Nicholson Prototype “Moxon” Vise Construction & Assembly

Part of my motivation for adding an above-bench a/k/a “Moxon” vise to this ensemble was the knowledge that this tool was going to wind up at my friend Bob’s shop after I return from Arkansas.  Among other things Bob is a gunsmith and needs to have a comfortable work station while he is standing.

In the prototype I had the bench on its back to drill the holes for the face vise, and just left it that way for working on the Moxon.  I drilled all the holes needed for the Moxon on the drill press; 1-1/2″ on the movable jaw through which the threaded dowel could traverse, and 1-3/8″ in the fixed jaw to accept the threading.

I glued and screwed the fixed jaw to a base which would then be the means of affixing the unit to the bench top.

I used a similar approach on the screw hub/handle set-up with three differences.  First, the threaded screw as only 12″ long rather than the 16″ for the face vise.  Second, I used only one partially drilled 2x octagon for the handle itself so the profile of the until was more compact, and third, I omitted a doweled handle in-part for the same reason.

The only meaningful thing I learned in making this unit vis-a-vie the upcoming workshop was that the threaded screw only needs to be 8″ long for this vise.  Anything longer and you really need to use the face vise.

I found this accessory so useful it was earning its keep within a day.

So here is the finished prototype ensemble.  I was not displeased.  On to screw production for the workshop.

Nicholson Prototype Face Vise Construction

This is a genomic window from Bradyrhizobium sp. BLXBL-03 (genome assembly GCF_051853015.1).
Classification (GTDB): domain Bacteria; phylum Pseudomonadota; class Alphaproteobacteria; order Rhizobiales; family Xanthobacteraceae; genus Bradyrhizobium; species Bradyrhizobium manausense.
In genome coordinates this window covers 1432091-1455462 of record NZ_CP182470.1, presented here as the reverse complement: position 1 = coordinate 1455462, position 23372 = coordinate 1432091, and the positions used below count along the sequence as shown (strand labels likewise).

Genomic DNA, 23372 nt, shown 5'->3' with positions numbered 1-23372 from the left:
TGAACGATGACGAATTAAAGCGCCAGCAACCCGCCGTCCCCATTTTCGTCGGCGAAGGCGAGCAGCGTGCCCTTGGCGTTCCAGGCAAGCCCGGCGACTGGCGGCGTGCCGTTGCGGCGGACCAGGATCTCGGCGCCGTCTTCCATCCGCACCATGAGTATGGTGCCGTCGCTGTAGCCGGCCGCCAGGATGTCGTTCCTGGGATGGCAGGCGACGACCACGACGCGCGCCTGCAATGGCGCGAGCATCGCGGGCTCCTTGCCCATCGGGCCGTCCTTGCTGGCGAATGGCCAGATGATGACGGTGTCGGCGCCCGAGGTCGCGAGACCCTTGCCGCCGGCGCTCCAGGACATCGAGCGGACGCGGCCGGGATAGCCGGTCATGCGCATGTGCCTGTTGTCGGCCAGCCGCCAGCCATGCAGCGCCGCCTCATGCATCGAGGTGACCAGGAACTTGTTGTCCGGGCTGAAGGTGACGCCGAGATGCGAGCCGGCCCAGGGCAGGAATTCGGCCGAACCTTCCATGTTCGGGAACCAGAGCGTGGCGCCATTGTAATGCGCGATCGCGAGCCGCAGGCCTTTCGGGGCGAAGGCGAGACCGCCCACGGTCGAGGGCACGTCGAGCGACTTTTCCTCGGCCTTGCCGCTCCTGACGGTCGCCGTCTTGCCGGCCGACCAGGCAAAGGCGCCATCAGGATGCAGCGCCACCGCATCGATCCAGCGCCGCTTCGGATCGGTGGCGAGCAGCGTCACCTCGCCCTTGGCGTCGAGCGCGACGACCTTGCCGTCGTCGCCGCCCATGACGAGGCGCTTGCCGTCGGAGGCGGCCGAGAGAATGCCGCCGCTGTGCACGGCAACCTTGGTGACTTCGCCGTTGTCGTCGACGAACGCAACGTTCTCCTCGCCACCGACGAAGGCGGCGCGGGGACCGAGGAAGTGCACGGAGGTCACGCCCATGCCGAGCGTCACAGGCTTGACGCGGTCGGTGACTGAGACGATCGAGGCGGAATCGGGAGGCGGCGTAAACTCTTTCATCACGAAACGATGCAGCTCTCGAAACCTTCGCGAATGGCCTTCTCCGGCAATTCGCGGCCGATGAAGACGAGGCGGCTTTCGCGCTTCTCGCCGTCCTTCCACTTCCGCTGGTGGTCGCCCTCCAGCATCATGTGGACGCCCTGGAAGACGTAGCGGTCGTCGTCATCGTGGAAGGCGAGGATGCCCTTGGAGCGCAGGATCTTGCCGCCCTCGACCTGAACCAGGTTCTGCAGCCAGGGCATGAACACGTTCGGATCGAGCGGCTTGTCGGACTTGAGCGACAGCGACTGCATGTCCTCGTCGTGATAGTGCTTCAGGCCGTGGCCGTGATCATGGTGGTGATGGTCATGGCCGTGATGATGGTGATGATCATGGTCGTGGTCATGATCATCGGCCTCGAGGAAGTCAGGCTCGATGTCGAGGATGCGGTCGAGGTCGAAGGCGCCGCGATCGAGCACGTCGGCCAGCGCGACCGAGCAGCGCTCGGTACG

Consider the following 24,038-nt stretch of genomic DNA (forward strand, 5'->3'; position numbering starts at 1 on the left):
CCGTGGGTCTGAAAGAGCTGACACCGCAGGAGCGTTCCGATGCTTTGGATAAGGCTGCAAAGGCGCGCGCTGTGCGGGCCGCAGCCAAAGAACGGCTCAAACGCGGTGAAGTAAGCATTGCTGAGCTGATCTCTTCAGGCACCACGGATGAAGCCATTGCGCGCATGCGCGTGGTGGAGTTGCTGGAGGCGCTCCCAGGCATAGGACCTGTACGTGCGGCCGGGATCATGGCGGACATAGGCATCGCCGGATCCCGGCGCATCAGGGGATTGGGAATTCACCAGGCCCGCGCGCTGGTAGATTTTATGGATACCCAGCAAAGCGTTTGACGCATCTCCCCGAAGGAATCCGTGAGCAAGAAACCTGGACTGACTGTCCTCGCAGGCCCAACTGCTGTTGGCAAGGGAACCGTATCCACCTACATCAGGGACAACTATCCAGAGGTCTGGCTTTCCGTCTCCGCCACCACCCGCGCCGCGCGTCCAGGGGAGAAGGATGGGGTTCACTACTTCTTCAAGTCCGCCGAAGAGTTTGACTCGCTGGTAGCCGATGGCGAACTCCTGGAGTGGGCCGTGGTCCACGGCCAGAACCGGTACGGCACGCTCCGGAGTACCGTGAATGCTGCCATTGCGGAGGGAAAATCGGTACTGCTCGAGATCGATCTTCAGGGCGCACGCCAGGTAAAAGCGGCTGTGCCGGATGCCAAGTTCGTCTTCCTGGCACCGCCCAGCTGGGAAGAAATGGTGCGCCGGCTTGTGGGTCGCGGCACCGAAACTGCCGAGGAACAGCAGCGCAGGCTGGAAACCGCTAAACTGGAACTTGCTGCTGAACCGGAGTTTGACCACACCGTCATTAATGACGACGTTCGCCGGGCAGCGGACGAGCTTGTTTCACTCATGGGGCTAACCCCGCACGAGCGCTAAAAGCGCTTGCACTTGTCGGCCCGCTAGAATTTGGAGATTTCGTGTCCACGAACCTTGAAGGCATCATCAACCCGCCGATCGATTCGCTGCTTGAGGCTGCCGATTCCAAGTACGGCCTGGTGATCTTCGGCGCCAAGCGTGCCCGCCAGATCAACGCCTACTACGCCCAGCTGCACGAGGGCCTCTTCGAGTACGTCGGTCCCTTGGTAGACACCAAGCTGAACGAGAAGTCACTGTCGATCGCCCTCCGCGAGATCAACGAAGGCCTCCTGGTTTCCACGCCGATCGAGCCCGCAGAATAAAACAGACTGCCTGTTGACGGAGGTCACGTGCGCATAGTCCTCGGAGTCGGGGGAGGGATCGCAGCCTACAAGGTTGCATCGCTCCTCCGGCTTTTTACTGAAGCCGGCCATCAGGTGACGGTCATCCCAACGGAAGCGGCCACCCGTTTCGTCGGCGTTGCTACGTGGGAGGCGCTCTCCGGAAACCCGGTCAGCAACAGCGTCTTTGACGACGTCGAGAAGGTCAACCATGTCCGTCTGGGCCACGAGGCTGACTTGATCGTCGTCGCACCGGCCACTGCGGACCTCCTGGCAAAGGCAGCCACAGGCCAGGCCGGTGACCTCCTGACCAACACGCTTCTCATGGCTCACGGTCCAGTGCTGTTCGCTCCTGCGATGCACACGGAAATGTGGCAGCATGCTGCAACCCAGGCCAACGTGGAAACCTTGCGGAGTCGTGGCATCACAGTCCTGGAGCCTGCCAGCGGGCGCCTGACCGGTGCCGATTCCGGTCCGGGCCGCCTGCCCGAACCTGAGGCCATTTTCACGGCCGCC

The vises I had in mind for the Nicholson prototype were simple in concept and construction.  The face vise was simply two pieces of SYP 2x stock leftover from the bench construction.  I glued these together with my typical clamping of deck screws and fender washers, then drilled 1-1/2″ holes for the screw-stock to pass completely through.

The threaded holes in the apron were drilled at 1-3/8″, then tapped with the tool provided in the Beale kit.  I already had an oversized tap handle from a set of giant taps and dies I’ve had since forever.

It seemed so simple, two holes in the jaw, two holes in the apron.  Sigh.  I somehow managed to drill one of the threaded holes in the apron directly into the end of one of the battens underneath the top.  D’oh.  I had to cut the jaw to remove that hole, and drill another hole in the apron for the new screw location.  That’s why you build prototypes.  Given that we were going to be building perhaps as many as a dozen benches in the Arkansas workshop, it was good to get this mistake out the of the way now.  I’ll leave that hole in place as a reminder of my own hubris.  Not exactly a Saint Jerome “Memento Mori” moment, but a humbling touchstone nevertheless.

Back to the construction and assembly of the face vise.

My strategy was to assemble the screw unit as a whole, hub and handle hole included, before cutting the screws.  That worked out pretty well.  For the handle hubs I made four identical pieces of SYP 2x stock cut 4″x 4″.  I drilled the 1-1/2″ hole in the center of each of these four pieces, on two the holes went all the way through, on two they went 3/4 of the way through.

I set up the miter gauge on the table saw to make octagons out of the squares.

I glued the whole unit together with yellow glue.

The 1-1/16″ hole for the 1″ dowel handle was drilled on the drill press and then I could use a temporary handle to turn the unit as I cut the threads on the Beale unit.

The handles were outfitted with rubber chair tips on the ends and the vise was put in its place.

Nicholson Prototype Vise(s) Construction – The Screw Stock

With the workbench itself completed it was time to move on to the two twin-screw vises for the unit, one face vise and one “Moxon” vise for temporary use on top of the bench.